Anti-Social Networking: Alex, Chris

Tips for the Tech Addict
One tech-savvy teen tries to give up his cell phone for 24 hours. Can he do it?

 

"Did you start shaking?" Dr. Phil asks Alex.

"I didn't start shaking, not yet," he says.

Dr. Phil says he's surprised at the numbers: 73 texts but only four calls while Alex had his phone off for a day. "Does nobody talk anymore?" he asks.

"No, no one talks anymore, because everyone just wants a text, because they don't want to be denied social interactions anymore," Alex says. He explains that if someone doesn't respond to a text, it's no big deal, but if someone doesn't answer your call, or doesn't call you back, it's insulting.

[AD]"So you're hiding behind the keyboard," Dr. Phil surmises.

"Essentially, yeah," he says.

Dr. Phil asks about breaking up with someone over a text. "Are young people doing that?"

"They are, because nowadays, if you break up with them over a text, you don't have to face them anymore," Alex says. Although he's never done it, he says he has been broken up with over text message. "It was very odd, like, you couldn't call me, at least, or tell me in person?"

Social media expert Chris Brogan joins the conversation. He is the author of Trust Agents: Using the Web to Build Influence, Improve Reputation, and Earn Trust. He agrees that some kids get too caught up in it. He gives his tips for the tech addicted family: "Like with all things, it's all in moderation. I mean, you need to start setting some boundaries. One would be to keep screen time away from the table. 'If we're having a meal, this should be a no devices meal.'" He also recommends finding activities to do over the weekend that you can talk about on your social networking profiles come Monday.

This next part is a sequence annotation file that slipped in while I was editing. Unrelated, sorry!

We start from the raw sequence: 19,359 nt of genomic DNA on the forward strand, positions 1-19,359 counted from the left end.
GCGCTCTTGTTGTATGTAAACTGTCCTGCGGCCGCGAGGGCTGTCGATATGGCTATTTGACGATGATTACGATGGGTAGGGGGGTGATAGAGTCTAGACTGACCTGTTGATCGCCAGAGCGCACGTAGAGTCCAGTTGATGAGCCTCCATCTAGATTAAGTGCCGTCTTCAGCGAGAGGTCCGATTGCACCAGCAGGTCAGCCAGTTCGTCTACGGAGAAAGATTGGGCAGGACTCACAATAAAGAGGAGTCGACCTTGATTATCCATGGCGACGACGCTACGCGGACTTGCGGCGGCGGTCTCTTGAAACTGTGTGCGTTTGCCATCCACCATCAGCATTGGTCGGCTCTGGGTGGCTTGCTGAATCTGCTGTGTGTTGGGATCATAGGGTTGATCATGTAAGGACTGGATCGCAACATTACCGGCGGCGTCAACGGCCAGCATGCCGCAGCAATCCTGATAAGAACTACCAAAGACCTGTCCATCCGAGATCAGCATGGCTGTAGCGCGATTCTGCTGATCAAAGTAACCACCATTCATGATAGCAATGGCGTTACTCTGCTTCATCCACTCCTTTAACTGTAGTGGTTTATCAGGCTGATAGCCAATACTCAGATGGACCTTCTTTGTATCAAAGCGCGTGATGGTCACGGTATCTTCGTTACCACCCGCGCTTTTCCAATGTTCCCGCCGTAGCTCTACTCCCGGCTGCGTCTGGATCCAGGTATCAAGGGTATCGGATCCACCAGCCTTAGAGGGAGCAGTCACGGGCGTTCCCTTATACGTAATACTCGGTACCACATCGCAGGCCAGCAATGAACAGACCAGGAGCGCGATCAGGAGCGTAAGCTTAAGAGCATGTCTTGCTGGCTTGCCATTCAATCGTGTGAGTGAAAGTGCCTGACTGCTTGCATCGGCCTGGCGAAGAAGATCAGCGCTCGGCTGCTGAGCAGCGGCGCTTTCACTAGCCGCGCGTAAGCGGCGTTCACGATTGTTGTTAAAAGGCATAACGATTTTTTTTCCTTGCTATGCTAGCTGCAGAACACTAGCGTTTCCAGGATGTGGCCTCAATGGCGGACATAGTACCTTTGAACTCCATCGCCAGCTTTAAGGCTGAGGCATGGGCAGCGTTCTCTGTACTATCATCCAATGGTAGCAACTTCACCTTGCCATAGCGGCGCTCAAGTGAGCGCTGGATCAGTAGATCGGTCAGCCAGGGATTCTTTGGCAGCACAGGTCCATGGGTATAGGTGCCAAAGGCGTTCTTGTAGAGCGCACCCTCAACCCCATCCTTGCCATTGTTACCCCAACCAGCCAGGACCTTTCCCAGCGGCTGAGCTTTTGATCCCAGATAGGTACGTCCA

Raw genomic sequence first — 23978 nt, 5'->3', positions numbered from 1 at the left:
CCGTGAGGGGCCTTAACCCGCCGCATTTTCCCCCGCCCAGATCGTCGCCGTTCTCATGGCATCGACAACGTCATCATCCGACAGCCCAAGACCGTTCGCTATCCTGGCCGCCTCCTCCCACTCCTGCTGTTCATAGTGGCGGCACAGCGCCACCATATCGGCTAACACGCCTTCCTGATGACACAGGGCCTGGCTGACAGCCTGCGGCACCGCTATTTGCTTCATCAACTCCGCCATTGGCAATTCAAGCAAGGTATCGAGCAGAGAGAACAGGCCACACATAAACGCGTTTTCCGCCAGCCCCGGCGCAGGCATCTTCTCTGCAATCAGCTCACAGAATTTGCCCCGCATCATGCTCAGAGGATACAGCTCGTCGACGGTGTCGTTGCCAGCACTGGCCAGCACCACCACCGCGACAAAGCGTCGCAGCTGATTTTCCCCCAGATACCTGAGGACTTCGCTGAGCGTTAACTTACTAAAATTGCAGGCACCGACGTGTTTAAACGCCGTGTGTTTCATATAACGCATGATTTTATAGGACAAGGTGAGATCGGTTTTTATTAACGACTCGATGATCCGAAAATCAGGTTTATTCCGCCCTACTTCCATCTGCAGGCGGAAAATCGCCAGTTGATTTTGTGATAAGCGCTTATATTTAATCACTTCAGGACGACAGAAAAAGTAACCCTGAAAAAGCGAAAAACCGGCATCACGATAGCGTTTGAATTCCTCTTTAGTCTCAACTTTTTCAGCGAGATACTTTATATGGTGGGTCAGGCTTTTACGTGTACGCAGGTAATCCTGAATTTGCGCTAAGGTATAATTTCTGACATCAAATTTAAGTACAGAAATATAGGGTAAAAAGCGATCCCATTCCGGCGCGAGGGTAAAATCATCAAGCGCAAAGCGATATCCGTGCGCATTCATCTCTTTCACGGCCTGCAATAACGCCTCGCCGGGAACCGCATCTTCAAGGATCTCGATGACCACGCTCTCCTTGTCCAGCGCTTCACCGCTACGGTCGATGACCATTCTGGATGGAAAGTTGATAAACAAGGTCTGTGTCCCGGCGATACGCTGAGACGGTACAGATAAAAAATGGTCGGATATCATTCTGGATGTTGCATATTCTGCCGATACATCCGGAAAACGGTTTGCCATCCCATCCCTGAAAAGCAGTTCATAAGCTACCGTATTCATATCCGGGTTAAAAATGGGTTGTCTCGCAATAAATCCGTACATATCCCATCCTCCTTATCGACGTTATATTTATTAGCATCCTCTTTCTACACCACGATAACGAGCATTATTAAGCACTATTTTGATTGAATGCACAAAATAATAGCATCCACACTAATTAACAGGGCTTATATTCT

[AD]Dr. Phil cautions parents. "If they become so dependant on this, to define themselves and decide who they are, what happens when all of that input goes against them? You know, we have what I call keyboard bullies. All of a sudden the girls at school decide your daughter is not in the in crowd anymore, and so they start getting on Facebook, MySpace, chat rooms and telling them horrible things. If they have defined themselves so much by these connections over the Internet, and those turn negative, it can really destroy their self-esteem and create problems. And we've all heard the stories of the people who have actually committed suicide because they're getting so attacked. If you're allowing your child to be defined by that sort of thing, then you're way out of control."